David Roberts has some great news.
We [the U.S.] have cut our carbon emissions more than any other country in the world in recent years — 7.7 percent since 2006. U.S. emissions fell 1.9 percent last year and are projected to fall 1.9 percent again this year, which will put us back at 1996 levels. It will not be easy to achieve the reductions Obama promised in Copenhagen — 17 percent (from 2005 levels) by 2020 — but that goal no longer looks out of reach, even in the absence of comprehensive legislation.
And a ponder. If we are doing so well, why aren’t we talking about it?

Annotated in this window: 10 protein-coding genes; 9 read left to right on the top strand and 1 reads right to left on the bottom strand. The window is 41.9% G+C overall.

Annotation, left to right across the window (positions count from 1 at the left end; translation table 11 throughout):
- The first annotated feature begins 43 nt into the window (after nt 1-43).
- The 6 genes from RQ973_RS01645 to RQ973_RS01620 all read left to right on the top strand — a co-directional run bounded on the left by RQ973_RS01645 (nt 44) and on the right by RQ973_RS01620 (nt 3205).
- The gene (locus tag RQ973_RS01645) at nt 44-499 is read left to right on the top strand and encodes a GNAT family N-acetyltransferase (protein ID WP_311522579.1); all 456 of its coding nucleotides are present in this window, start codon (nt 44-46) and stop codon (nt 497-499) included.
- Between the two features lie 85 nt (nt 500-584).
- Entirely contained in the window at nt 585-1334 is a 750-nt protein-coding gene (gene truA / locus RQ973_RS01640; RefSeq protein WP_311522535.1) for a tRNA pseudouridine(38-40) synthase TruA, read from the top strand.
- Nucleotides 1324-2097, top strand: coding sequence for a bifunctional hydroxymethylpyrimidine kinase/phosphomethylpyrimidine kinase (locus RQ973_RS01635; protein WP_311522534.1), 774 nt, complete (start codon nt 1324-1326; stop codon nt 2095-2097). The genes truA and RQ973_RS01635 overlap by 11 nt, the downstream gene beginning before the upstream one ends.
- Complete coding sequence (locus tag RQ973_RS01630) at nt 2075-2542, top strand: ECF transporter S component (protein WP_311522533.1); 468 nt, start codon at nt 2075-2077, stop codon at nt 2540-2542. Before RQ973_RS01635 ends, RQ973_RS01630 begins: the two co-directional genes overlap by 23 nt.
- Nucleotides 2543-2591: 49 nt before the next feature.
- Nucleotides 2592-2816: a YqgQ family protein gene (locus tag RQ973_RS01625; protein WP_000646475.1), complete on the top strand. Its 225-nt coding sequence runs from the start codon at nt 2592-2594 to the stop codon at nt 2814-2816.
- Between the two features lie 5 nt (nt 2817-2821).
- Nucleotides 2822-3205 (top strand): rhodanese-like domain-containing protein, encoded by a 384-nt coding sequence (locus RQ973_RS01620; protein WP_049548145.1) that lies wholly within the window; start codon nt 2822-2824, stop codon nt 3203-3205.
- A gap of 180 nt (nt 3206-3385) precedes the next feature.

The answer, according to Roberts, lies in the political landscape that will shape conversations now until November.
President Obama has some wins to claim, but not all of them lead to good places.
Say, for instance, that electricity use has fallen.That’s all well and good, except for that this dip was caused by the Great Recession whalloping production and consumption.
See the tarnished lining inside this silver news?
This good news-bad news is nothing new to anyone who has spend time in a public affairs, investor relations or marketing communications position. Don’t say things that lead to questions you don’t want to answer.
As a Sustainability writer and practitioner, I’m fascinated by what I can learn from these real-world conversations. I’m interested in talking more persuasively, honestly and accurately about how climate change and environmental issues impact our businesses and communities.